As tough as it sounds, the language of freedom is often one of voicing declarations. The art here is to combine this self-affirming language with the awareness that you cannot control your partner. When your core sense of freedom is intruded upon, can you communicate it clearly while maintaining your partner’s right to disagree? A brief, clear declaration (“I deserve to spend time with my friend”) can be far more effective than questions or explanations of why your partner is in the wrong (“You are so insecure, why don’t you ever let me spend time with my friend?”). Using “I statements” can indeed feel distancing, yet they are the most appropriate form for expressing one’s essential need for freedom. “You” statements and accusatory questions may access more fire in your belly but are more oriented toward punishing the other than affirming the self. It takes courage to speak up clearly for one’s values, but it requires equal parts of kindness to stop short of seeking revenge or employing guilt to get your way.
Before we get too carried away with the self-righteous fire of this corner of the triangle, it’s important to keep traveling on to the warmer, yellowish corner of intimacy. As you leave the apex of freedom, bring with you your power to speak up for your core values. You will be using that skill as you work to forge new levels of intimate connection with your mate.
Intimacy: I desire to merge with you. We are joining as one.
Memories of times we’ve felt merged with another can be some of our sweetest recollections. The residual sense may feel similar to melted honey or the warm glow of morning. As you imagine walking the line toward this corner, allow yourself to bask in the nostalgia of times when you first discovered a true friend. It may be that the feeling is suffused with your first sexual encounters. Or it may have nothing to do with sexuality at all. Facebook has capitalized on our core desire for intimacy simply by facilitating opportunities to be “liked.” We like to be like each other. Finding yourself magically in agreement with another brings a porous sense of an expanded self. Hunters joined in a similar pursuit, singers joined in a church choir, even lawyers joined in an exceptionally well-crafted debate; there is a chemically induced ardor that manages somehow to combine excitement and relaxation at once. Our yearning for freedom and security met together at last. As you take your stand in the third corner, bring with you your greatest dream for loving connection.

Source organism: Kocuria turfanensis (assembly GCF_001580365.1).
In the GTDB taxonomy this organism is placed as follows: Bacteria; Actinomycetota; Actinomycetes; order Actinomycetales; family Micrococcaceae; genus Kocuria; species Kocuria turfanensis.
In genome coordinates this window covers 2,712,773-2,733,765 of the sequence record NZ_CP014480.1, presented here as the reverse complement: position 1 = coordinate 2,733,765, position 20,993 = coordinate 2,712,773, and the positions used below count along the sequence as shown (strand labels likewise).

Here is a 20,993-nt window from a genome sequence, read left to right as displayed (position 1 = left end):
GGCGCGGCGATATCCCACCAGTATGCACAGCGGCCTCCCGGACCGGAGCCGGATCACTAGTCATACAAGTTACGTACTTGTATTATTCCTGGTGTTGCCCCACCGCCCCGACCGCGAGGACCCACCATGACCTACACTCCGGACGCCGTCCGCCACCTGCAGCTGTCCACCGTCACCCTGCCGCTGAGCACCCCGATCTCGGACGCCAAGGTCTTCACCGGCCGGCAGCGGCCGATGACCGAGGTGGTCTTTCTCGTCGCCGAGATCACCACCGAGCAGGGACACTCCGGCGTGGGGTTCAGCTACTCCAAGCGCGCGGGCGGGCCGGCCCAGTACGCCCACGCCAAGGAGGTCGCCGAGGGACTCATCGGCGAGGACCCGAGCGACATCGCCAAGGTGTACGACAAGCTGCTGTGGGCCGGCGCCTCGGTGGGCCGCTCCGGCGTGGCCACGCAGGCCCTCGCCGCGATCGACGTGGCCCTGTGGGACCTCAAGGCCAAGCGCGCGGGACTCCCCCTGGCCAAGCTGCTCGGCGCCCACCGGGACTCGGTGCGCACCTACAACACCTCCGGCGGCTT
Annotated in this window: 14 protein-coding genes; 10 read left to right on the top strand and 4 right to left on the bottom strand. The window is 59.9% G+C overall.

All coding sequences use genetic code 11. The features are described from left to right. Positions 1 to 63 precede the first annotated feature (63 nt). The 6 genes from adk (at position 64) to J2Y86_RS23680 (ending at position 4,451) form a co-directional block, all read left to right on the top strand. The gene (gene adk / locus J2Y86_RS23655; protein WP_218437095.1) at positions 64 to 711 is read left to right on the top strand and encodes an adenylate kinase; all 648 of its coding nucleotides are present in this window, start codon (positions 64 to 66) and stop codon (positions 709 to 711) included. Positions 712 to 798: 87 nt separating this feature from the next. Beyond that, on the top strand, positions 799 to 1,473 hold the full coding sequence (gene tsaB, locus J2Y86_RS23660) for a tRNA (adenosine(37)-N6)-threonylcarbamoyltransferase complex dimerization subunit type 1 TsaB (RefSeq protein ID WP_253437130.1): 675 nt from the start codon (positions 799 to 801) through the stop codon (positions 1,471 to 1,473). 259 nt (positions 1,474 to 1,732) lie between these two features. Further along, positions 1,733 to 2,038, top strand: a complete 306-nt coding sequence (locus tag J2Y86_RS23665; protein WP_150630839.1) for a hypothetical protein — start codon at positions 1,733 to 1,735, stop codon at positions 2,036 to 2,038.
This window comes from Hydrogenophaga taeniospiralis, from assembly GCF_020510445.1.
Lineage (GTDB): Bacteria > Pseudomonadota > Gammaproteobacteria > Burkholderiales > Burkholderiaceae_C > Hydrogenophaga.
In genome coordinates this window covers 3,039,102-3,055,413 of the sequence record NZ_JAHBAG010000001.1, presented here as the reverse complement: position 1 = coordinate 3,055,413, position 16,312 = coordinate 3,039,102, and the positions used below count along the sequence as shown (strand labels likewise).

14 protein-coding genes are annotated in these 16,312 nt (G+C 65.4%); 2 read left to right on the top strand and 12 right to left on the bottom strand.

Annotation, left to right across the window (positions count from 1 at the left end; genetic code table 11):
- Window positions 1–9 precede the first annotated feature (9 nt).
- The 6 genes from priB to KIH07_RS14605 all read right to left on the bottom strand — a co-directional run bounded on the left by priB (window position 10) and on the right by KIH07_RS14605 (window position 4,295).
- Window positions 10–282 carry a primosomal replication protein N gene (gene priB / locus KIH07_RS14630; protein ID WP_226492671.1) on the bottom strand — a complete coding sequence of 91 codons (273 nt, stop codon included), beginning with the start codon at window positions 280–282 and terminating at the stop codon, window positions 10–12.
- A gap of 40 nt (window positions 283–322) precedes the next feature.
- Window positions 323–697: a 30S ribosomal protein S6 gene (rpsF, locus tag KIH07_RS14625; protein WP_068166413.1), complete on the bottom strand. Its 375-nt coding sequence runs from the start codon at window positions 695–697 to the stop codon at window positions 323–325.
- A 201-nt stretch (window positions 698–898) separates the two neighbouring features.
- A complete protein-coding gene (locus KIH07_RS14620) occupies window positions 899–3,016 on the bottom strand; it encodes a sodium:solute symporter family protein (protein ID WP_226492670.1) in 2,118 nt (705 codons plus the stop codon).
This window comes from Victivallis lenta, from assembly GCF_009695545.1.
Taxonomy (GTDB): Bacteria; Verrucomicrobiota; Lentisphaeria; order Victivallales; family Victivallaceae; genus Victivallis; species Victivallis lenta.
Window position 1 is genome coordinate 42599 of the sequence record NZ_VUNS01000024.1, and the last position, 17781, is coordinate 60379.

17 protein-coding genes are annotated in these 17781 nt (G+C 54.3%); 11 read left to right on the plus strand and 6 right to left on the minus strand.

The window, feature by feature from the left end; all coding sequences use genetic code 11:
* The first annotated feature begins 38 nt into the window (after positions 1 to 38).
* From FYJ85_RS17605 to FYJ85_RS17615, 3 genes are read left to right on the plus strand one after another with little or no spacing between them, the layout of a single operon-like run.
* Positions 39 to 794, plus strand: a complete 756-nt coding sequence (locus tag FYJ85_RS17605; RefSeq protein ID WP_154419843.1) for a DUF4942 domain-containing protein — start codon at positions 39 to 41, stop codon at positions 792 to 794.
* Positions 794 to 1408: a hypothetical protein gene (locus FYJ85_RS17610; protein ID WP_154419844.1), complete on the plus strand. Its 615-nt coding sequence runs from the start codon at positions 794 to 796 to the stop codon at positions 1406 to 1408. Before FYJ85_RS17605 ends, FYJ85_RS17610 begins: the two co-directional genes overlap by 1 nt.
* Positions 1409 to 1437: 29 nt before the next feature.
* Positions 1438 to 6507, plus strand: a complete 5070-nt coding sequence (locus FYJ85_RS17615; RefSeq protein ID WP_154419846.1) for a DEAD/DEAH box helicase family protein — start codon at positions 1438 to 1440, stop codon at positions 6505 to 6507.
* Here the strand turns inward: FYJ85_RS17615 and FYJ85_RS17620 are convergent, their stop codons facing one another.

If only intimacy were always as easy as clicking a “like” button or announcing to our partner, “OMG, me too!” In reality, while you brought your dream for a romantic night together, chances are that your partner brought a dream for a well-scrubbed kitchen. Ouch. Unfortunately, intimacy is founded not on the fantasies of wish fulfillment but on our concrete skills of compromise. The vulnerability inherent in the act of making requests, negotiating differences, and blending interests into a workable solution can make all of us uncomfortable. Unlike security (where we are simply accepted) and freedom (where we stand by our limits), intimacy occupies that middle region where we resolve to accept halfway solutions. Whether playful or serious, it is where the rubber of love meets the road of our personal boundaries. The skills we must develop here are to combine making clear declarations while maintaining all of our reflective listening capacities and empathy. Then to think outside the box and brainstorm ways where your highest priority is making a decision that is satisfactory to both of you.
Before ending this exercise, take one last visit to the center of the triangle. Which of these three basic relational needs seem most essential to you at this time? Perhaps your negotiating skills are well primed but you are yearning to be more deeply understood. Perhaps you’ve been squashing your need to express more declarations of your core values. Or perhaps you’ve been avoiding the vulnerable work of making more mutual decisions with your partner. What skills are you most in need of developing at this time? And in which corner is your partner waiting for you? It’s OK that your partner may be honing a different skill set than you are. If you are truly in this relationship for the long haul, practice helping one another to build realistic opportunities for sharing, declaring, and compromise.
© Copyright 2013 GoodTherapy.org. All rights reserved. Permission to publish granted by Jonathan Bartlett, MA, MFT, Relational Psychotherapy Topic Expert Contributor